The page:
Front Row asked Streeter, a former Los Angeles Times reporter and columnist, and The Mag’s senior editor LaRue Cook about the profile of the Florida State quarterback, which appears in the NFL Draft issue on newsstands today and was published earlier this month on ESPN.com.
What was the most challenging aspect of the story?
KS: The biggest hurdle on stories where I’m seeking a really close and intimate look is gaining the trust of my story subject. That was true here, but fortunately it felt like Jameis and I got along pretty well from the start. He can be a guarded person because of all the controversy surrounding him, but if he takes to you he can also be open and revealing.
– ESPN The Magazine senior writer Kurt Streeter on producing in-depth profiles
LC: Every reader will come to a story about Jameis Winston with his or her own preconceived notions. Our goal, and the most difficult part of the story, was to portray Jameis in the truest light possible, both as a football player and a human being. You can’t write about Jameis Winston without addressing the rape allegations and the transgressions in Tallahassee, but you also have to let Jameis tell his story, hear his side of things. And I think Kurt struck that balance.
What has been the most interesting reaction to the piece?
KS: I was happy to see that a lot of readers got what I was aiming for, and that was to create a piece that went beyond treating Jameis Winston at surface level, a piece that showed him to be three-dimensional, complex, fully human — the good, the not so good, the in between. Jameis can come off as a blithe sort of jokester, laughing at all the serious stuff he’s faced, but the way I see it, that’s sort of a smokescreen. There are a lot of sides to him, a depth I don’t think many have been aware of.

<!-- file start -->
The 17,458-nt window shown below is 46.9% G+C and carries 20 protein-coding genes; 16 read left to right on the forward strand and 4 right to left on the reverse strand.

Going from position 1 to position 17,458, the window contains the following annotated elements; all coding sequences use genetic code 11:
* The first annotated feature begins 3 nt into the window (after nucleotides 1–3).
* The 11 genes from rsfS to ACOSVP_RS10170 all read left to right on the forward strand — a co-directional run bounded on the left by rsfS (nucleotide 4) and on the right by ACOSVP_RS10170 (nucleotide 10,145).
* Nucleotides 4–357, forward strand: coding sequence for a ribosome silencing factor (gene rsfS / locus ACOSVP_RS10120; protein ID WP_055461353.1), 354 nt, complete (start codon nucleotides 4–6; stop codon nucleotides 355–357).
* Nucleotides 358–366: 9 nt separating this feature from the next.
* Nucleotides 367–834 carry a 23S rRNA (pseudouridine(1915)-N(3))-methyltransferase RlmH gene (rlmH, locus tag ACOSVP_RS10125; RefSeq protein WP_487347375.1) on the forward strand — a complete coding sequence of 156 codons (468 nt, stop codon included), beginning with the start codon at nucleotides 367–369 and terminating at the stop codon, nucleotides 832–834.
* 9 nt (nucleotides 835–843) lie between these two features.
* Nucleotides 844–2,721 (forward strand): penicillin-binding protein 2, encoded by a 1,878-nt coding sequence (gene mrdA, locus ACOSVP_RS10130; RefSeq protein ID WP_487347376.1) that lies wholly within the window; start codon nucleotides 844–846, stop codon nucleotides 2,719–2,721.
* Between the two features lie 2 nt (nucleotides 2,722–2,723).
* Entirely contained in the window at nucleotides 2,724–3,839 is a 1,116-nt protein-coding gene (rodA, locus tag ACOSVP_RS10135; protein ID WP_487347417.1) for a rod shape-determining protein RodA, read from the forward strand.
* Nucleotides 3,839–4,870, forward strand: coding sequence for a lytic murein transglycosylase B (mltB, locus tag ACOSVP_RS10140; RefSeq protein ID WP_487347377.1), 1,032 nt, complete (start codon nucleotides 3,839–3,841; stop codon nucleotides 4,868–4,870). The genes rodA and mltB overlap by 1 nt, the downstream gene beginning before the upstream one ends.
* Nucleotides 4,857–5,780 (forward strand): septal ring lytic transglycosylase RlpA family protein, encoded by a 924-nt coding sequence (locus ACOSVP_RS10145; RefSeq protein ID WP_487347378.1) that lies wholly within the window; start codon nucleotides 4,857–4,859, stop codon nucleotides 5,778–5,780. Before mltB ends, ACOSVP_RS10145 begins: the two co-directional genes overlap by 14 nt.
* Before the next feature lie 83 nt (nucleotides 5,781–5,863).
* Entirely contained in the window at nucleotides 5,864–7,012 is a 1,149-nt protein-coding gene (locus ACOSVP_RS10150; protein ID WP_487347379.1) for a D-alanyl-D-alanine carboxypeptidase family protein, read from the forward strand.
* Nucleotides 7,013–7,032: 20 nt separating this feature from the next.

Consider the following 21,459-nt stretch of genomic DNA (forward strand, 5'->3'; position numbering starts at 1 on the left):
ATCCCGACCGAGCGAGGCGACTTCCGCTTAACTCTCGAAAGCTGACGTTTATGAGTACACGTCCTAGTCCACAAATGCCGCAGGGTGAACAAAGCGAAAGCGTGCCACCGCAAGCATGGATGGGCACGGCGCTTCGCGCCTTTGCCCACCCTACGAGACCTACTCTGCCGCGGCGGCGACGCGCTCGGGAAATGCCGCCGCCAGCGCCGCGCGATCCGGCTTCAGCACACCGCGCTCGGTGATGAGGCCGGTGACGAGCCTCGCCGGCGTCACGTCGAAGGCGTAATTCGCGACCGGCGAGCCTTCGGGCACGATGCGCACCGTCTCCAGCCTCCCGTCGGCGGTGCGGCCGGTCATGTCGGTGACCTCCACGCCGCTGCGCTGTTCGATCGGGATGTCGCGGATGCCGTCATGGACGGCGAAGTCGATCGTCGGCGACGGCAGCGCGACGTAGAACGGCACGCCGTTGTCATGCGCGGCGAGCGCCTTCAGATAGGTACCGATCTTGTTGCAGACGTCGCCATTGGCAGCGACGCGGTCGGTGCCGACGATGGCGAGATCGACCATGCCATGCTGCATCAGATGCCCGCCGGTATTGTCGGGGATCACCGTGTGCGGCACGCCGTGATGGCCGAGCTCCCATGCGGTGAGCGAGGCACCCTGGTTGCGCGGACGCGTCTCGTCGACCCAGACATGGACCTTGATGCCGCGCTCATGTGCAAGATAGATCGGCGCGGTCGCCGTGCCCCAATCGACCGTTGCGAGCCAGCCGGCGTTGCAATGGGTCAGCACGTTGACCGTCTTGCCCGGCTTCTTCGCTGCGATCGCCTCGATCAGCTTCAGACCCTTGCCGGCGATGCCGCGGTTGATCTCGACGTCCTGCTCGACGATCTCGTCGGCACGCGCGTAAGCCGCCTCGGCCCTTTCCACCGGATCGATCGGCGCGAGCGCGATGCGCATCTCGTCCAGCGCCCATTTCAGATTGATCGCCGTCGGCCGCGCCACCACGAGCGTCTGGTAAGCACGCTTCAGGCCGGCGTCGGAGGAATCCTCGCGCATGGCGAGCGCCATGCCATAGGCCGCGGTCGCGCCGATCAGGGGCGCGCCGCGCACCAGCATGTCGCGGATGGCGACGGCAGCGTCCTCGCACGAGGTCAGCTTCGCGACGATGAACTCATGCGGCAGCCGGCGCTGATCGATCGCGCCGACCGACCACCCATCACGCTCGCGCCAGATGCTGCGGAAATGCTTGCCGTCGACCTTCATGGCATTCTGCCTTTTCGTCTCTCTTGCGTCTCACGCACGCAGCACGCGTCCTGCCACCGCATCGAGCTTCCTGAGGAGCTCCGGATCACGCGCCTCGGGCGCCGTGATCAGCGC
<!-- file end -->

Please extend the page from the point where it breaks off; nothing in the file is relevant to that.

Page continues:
– ESPN The Magazine senior editor LaRue Cook
LC: There hasn’t been one particular reaction that stands out. What’s been interesting is the different reactions people have come away with — some say they finally feel like they got to know the real Jameis, while others are even more skeptical of his character than they were before reading the piece. Ultimately, this was a story with an unanswerable question: Who is Jameis Winston? But I think we gave people a story that will at least help them better understand a 21-year-old who is going to be front-and-center in the NFL for the foreseeable future.
How would you best describe your overall experience for your very first piece for The Mag?
KS: The best thing about this type of piece — sort of a documentary for print, heavily reliant on creating scenes for my readers — is getting the chance to know my story subject and watch action unfold. I had no idea what kind of person Jameis Winston would be and no idea how things were going to go as I tracked his journey. There are certainly times when reporting a story like this when I feel like I’m absolutely going to fall flat. It’s a tight-rope act because a lot of things can happen to derail the process. Strangely enough, I enjoy that uncertainty.
Editor’s Note: Learn more about new ESPN The Magazine senior writer Kurt Streeter by visiting Front Row’s Facebook page.